Having prequalified suppliers helps reduce the number and the size of the documents related to suppliers that are commonly called source control documents (SCD’s). An example explains this best. One manager on a schedule critical project with a dozen suppliers found that by accepting the supplier’s quality assurance processes the size of the SCD’s were reduced from typically 50 pages to typically 10 pages; a fivefold reduction in effort for this documentation task. This manager also found that requiring the engineering team to design to their supplier’s standard part specifications eliminated the need for special SCD’s for these parts and resulted in a factor of six reduction in SCD’s needed for this example project. Thus the combination of accepting the supplier’s quality assurance processes and designing to standard part specifications reduced the number of pages of SCD’s by a factor of 30 for this example. It may not be advisable to completely eliminate SCD’s for all standard parts but engineers should consider limited SCD’s for standard parts, e.g. a specification sheet plus selected critical requirements necessary to protect against changes by suppliers that could cause problems.
Assuming some type of partnering relationships are arranged with key suppliers it is necessary to recognize that these relationships require formal management. There should be documented agreements, specified points of contact and periodic reviews of the relationships. Engineers and engineering managers should regularly visit suppliers of critical components that are involved in such relationships.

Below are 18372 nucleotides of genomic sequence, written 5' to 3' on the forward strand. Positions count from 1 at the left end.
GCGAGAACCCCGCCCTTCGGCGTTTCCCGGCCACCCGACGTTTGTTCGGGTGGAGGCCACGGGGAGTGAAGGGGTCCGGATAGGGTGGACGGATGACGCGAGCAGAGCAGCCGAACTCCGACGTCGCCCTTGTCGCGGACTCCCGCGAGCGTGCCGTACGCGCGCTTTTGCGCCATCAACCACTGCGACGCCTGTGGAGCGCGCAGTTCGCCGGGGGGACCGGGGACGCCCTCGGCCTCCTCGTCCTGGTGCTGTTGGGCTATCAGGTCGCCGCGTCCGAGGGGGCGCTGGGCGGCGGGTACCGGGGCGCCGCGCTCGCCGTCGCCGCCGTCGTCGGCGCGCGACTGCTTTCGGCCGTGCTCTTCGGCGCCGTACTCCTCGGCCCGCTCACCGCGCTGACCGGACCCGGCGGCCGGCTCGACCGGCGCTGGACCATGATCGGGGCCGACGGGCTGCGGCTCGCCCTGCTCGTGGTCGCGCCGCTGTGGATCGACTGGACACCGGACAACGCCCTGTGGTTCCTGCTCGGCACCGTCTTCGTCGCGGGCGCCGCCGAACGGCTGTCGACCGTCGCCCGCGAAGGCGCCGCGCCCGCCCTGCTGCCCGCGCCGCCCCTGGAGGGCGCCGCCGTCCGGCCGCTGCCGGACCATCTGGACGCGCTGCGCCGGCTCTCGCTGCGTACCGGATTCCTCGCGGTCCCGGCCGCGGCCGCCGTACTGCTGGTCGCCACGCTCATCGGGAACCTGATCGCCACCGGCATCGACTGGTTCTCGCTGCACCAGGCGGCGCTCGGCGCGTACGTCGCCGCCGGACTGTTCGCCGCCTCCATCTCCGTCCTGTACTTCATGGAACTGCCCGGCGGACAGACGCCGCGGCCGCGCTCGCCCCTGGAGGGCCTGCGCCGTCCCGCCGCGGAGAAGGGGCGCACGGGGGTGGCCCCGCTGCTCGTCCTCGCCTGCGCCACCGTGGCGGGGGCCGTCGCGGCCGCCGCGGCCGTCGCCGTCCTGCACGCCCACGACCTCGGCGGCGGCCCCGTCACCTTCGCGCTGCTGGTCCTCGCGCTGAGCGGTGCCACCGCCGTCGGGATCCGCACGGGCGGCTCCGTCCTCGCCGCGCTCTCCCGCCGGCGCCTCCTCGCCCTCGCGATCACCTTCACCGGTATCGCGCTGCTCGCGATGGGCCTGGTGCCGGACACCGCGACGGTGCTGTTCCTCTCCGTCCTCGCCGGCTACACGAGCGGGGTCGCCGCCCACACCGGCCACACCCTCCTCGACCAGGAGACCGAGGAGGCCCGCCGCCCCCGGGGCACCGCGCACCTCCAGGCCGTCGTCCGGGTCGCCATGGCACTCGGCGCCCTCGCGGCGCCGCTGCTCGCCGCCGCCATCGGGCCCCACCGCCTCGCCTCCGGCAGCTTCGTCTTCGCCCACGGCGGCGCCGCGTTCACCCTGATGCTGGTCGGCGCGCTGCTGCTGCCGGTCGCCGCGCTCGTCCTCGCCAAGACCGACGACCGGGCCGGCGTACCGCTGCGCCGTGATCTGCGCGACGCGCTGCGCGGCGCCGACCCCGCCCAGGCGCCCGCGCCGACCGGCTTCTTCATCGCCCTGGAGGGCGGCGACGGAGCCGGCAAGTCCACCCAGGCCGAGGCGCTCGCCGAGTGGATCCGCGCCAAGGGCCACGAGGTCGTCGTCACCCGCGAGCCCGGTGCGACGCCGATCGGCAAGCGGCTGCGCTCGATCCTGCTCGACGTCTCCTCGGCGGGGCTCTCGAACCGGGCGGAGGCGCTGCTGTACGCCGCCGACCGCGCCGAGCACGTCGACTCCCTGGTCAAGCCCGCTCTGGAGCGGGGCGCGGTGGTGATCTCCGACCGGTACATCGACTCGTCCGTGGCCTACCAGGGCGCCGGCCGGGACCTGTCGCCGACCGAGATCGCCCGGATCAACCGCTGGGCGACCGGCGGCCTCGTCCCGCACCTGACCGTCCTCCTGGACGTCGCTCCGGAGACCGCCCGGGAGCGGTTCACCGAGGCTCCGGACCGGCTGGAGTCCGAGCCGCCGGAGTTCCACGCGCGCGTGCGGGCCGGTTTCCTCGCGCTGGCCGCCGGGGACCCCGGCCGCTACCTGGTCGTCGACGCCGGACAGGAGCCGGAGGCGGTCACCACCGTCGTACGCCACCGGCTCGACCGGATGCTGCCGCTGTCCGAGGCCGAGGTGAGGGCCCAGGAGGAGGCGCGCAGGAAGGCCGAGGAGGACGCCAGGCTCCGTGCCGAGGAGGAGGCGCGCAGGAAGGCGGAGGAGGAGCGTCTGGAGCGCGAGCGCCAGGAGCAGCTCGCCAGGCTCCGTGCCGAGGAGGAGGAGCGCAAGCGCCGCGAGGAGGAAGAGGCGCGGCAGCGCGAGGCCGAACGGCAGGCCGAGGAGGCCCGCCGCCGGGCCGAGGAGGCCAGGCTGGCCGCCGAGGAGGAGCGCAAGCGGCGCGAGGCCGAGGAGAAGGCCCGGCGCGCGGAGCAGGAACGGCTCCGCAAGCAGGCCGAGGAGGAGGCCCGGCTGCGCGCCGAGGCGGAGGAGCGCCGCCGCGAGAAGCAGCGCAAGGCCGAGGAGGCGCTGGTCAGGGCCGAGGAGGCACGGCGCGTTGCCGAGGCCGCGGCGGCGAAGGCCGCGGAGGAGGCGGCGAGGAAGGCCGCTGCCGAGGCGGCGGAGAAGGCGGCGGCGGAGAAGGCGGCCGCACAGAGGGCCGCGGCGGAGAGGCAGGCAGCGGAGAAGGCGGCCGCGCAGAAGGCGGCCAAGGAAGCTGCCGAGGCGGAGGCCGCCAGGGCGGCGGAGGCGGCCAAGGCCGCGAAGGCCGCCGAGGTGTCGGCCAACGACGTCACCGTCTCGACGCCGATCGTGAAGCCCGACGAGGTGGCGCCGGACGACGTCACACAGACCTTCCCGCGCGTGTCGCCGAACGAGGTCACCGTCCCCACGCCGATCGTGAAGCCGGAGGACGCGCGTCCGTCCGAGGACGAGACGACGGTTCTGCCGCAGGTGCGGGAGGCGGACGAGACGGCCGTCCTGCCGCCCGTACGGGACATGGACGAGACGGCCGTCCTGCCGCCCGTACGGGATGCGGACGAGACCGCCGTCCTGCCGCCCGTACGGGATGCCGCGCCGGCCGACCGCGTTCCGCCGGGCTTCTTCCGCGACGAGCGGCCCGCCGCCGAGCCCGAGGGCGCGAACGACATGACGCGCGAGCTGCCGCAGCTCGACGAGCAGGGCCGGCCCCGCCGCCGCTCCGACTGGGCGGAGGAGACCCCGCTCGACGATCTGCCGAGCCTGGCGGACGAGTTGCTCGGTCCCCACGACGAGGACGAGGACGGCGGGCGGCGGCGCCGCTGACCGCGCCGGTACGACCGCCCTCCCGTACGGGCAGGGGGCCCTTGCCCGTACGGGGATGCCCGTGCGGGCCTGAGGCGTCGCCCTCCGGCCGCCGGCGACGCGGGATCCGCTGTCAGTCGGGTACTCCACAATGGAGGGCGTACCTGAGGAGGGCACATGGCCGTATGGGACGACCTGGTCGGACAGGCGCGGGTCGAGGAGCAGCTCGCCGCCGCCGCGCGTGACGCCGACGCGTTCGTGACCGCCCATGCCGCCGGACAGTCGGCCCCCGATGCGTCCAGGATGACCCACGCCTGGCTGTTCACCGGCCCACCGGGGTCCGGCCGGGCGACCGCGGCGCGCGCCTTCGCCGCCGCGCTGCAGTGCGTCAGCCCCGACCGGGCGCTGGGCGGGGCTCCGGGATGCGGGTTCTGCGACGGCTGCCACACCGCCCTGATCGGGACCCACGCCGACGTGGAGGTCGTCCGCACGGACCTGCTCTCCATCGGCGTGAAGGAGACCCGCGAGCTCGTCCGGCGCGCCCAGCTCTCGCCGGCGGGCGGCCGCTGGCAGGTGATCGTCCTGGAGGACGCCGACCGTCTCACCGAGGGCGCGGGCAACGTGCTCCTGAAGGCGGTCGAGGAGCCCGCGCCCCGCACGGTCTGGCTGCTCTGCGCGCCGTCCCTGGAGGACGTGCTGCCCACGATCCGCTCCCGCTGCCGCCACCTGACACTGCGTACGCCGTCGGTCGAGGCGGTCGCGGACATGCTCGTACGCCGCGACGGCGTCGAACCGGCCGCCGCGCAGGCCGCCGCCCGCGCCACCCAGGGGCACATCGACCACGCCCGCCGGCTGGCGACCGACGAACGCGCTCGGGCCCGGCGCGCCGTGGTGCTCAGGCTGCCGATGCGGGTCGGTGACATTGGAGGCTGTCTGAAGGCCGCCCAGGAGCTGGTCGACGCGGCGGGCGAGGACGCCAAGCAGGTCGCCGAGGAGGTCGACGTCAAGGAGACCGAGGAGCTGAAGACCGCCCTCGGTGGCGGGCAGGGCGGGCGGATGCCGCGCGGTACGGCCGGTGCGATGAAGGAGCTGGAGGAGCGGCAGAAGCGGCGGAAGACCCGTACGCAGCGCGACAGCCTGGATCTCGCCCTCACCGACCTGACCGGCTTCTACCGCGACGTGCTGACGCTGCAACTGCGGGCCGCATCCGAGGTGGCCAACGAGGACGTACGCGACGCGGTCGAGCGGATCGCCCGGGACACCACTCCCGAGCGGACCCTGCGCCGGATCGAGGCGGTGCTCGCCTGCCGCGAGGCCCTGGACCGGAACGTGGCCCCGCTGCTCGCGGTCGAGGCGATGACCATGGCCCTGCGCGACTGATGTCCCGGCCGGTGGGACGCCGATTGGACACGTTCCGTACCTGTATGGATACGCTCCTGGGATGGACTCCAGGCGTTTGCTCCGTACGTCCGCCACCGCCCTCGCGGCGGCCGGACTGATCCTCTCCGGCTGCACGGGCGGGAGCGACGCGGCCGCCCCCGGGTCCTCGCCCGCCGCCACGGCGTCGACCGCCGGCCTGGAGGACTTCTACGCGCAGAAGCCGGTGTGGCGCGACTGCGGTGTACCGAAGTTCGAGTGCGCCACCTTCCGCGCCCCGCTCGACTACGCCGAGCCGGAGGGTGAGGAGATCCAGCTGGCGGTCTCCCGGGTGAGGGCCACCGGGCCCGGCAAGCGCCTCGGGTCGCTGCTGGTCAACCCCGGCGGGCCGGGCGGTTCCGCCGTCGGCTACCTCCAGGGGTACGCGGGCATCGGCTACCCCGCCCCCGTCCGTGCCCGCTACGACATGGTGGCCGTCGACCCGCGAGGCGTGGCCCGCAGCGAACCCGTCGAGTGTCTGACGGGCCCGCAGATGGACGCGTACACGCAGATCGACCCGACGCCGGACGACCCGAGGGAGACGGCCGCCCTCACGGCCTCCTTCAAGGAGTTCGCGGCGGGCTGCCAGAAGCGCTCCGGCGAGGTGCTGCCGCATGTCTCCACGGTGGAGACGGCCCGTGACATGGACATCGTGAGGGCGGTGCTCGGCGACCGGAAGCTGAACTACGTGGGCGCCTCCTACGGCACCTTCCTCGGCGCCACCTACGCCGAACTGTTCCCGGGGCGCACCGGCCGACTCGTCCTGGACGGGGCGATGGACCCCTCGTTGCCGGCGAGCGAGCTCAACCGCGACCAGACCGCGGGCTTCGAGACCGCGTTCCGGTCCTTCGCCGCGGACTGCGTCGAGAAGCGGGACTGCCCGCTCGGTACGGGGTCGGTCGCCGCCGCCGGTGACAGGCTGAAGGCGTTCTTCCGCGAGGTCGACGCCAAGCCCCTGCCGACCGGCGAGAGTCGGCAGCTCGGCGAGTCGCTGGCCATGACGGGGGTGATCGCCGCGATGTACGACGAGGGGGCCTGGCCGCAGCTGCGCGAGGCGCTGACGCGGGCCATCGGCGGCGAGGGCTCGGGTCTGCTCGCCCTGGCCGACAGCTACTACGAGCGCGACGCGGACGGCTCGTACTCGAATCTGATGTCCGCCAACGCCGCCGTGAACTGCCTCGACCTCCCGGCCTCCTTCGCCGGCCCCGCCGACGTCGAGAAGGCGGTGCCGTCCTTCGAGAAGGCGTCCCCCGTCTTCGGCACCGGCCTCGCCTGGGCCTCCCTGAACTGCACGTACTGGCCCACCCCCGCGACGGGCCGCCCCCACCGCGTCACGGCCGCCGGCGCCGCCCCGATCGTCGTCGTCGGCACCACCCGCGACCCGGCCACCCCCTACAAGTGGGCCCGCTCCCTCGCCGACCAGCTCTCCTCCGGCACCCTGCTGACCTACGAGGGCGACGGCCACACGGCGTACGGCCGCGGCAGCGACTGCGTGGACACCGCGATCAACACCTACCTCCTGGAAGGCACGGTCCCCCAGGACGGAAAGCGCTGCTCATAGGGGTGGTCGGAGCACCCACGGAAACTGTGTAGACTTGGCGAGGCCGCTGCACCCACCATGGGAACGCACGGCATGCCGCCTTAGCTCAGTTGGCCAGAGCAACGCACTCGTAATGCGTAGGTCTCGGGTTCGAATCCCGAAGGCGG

It is always desirable to have multiple sources available for procured items, however, when the cost of properly qualifying a supplier and the costs of not qualifying suppliers are taken into consideration experience shows that one or at most two suppliers are all that can be afforded. Project managers must recognize that there is no shortcut. The cost of qualifying key suppliers is necessary and will be absorbed, either as preplanned at affordable cost or unplanned at a much higher cost.
Finally, if possible, buy and test new critical parts before and/or during concept selection. This provides designers critical information that isn’t available in a supplier’s data and specification sheets. Having this data available during the design work avoids the redesign necessary when it is discovered during subsystem testing or in systems integration that the parts don’t really perform exactly as the data sheets implied. This means that critical part decisions are made before design work begins or even before systems engineering is complete. The reason that this is possible is the reality that products and systems are typically designed around the use of critical parts that represent new technological capabilities or are state-of-the-art leaders. In a modern process like Integrated Product Development (IPD) the design engineers are involved from day one and can identify such critical parts at the initiation of projects.
Monday, November 8, 2010
Modeling and Simulation Plan - Modeling and simulation should be an integral part of the development of complex systems. The DoD SEF handbook defines a model as a physical, mathematical, or logical representation of something and a simulation as the implementation of a model over time. The DoD SEF has an excellent discussion of modeling and simulation so there is no need to discuss it in detail here. But it is important to stress developing a modeling and simulation plan as part of the overall project planning process.